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In this article we'll talk about how to slice a tri-tip, how to separate the two sections, and how to slice each section in the right direction so that it ends up more tender.
If you look closely at a piece of tri-tip, you'll be able to see the fibers of the meat running in the same direction.. this is the grain. When you slice, the knife should be cutting across those to give a better, more tender bite. If you slice with the grain, the bite will tend to be more chewy.
Here's a top down image of our example tri-tip:
If you use a salt and pepper rub or even my Texas style rub on the meat, you'll still be able to see the grain when it's finished cooking and you can just cut accordingly however, if you use a darker rub or something that makes it hard to see the grain, then it'll be more difficult.
For this reason, it's sometimes a good idea to mark the grain or do something that will help you remember.
Insert a toothpick(s) indicating the grain direction just don't forget they are there and be sure to pull them out before you serve the meat.
Take a photo
Use the camera on your mobile phone to take a top-down picture of the tri-tip. After the meat is cooked, you can take a look at the photo to remind you of how the meat should be sliced.
I recommend separating the (2) sections of the tri-tip before slicing. Here's a diagram showing where the cut line is on our example tri-tip:
This cutline is similar on most tri-tips but not exactly.. this is why it's important to look at the tri-tip you are getting ready to cook and have an idea ahead of time on where it will need to be cut.
I had someone ask me if it was ok to separate these two pieces before cooking them and while I've never heard of anyone doing this, I don't think it would hurt anything or affect the quality of the cook.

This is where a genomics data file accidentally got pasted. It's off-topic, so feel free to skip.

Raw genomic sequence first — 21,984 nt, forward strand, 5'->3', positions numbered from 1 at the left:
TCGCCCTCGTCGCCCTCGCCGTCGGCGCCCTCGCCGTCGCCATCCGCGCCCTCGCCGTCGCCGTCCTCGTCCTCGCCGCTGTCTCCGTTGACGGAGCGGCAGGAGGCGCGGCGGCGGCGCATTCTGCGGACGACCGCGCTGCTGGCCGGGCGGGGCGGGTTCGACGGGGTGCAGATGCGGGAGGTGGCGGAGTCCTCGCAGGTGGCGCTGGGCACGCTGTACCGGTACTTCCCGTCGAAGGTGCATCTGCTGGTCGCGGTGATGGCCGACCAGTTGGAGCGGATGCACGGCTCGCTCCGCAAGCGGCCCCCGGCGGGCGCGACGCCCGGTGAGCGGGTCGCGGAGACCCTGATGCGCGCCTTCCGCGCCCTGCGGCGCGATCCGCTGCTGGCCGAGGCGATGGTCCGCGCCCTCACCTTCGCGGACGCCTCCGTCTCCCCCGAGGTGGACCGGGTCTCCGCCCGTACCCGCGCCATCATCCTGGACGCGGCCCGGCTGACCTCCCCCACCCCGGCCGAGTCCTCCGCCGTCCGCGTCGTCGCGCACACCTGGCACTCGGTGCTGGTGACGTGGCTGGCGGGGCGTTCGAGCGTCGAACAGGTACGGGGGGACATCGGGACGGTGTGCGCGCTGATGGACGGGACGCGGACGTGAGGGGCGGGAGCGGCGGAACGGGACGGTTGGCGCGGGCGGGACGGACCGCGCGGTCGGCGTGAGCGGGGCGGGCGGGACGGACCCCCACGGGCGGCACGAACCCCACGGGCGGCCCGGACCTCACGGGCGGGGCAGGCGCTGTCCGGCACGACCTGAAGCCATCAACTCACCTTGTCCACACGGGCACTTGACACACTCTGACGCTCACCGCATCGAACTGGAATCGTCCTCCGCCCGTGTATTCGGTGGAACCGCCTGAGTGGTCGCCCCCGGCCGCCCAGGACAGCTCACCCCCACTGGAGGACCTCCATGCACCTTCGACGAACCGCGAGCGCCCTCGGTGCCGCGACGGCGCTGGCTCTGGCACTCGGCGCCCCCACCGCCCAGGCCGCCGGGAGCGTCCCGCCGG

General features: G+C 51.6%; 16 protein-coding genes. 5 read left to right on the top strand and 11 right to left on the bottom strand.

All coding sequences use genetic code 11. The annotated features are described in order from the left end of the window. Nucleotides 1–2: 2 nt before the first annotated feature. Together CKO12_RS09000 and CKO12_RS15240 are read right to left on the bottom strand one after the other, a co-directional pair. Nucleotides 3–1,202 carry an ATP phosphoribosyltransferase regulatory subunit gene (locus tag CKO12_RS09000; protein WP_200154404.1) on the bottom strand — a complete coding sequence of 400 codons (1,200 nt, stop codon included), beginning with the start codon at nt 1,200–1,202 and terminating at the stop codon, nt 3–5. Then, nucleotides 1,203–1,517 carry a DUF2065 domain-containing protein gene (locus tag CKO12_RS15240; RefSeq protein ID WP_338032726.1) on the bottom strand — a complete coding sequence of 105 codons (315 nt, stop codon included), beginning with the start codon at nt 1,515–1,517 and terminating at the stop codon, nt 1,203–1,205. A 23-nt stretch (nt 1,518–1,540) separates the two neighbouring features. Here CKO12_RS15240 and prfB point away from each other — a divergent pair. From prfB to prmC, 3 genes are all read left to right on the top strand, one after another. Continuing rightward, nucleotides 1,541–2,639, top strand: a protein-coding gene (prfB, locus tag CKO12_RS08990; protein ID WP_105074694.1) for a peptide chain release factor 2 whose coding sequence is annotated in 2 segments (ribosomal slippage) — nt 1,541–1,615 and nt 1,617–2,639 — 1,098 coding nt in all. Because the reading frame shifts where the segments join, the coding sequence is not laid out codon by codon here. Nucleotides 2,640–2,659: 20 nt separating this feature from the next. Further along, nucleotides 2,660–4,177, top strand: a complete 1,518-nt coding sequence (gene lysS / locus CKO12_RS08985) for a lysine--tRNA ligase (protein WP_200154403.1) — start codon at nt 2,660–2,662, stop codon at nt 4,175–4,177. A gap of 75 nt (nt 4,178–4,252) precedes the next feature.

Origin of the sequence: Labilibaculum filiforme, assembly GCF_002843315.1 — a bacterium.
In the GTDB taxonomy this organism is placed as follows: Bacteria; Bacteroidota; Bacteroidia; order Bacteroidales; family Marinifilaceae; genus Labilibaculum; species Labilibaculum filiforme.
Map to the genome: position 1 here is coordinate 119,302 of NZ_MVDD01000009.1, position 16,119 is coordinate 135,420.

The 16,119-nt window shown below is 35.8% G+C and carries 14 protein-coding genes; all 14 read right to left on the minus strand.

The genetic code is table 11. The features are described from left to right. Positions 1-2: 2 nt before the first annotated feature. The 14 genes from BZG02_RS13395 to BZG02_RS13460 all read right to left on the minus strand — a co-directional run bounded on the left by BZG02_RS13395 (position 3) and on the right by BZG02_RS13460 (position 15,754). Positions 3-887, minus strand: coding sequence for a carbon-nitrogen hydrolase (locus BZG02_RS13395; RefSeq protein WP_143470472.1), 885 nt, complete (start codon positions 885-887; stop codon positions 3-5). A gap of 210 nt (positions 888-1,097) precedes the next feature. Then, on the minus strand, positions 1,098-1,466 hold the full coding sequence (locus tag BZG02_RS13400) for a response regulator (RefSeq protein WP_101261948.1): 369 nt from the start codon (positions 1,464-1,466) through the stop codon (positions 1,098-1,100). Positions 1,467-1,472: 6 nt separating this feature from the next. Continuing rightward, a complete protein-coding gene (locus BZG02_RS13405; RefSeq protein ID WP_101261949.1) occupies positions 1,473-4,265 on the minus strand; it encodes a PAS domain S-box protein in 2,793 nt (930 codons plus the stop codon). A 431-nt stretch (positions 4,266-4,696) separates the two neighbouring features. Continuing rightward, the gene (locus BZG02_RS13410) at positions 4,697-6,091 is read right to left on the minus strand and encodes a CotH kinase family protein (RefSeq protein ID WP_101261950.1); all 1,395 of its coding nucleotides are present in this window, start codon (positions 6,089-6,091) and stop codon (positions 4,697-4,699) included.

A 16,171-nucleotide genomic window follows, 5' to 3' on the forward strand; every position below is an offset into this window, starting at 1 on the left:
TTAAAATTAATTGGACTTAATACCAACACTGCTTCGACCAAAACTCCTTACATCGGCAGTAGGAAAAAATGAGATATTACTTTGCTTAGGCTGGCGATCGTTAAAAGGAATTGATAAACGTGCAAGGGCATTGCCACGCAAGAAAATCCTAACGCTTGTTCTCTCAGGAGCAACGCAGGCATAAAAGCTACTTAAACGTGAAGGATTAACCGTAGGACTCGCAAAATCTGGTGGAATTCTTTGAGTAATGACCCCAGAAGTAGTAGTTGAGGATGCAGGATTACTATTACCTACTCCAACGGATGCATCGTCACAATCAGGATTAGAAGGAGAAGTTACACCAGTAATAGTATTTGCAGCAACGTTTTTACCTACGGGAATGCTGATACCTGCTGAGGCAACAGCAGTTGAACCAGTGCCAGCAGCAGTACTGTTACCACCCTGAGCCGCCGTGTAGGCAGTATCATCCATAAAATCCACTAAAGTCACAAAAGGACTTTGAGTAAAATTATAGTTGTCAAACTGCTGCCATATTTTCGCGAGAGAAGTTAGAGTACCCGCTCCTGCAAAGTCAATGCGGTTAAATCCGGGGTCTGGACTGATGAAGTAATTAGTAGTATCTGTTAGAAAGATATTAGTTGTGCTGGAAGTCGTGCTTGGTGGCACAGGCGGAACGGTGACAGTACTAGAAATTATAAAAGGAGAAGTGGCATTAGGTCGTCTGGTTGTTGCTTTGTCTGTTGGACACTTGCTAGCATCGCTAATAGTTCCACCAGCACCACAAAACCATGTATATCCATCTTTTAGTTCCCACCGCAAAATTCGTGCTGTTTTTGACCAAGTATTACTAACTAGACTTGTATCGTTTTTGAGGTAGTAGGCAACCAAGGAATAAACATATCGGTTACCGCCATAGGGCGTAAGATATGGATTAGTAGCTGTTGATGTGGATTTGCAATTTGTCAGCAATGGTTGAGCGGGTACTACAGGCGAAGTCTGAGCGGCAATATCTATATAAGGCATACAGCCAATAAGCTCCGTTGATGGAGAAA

Here's a diagram I made of our example tri-tip that shows the cut lines for each section:
You will notice that there is approximately a 45 degree difference in the slices between the section on the left and the section on the right.
Please note that it is not the end of the world if you just slice it all one way from one end to the other but separating the two sections and taking a little extra time with it will make it just a little bit better and is worth the trouble in my opinion.
Now that you know how to slice a tri-tip, go grab a couple and get some practice time in.
If you need a recipe, here's a few to start with:
Hot Link Stuffed Tri-tip
u003cpu003eThis smoked tri-tip is first stuffed with a hot link then dry brined overnight and cooked and seared to a perfect medium rare.u003c/pu003e
The Best Smoked Tri-Tip You’ve Ever Had
u003cpu003eThere's nothing quite as good as tri-tip if you have a hankering for tender, delicious, melt-in-your-mouth, beef! If you don't agree with that statement then maybe beef is not your thing or you haven't had good tri-tip yet.u003c/pu003e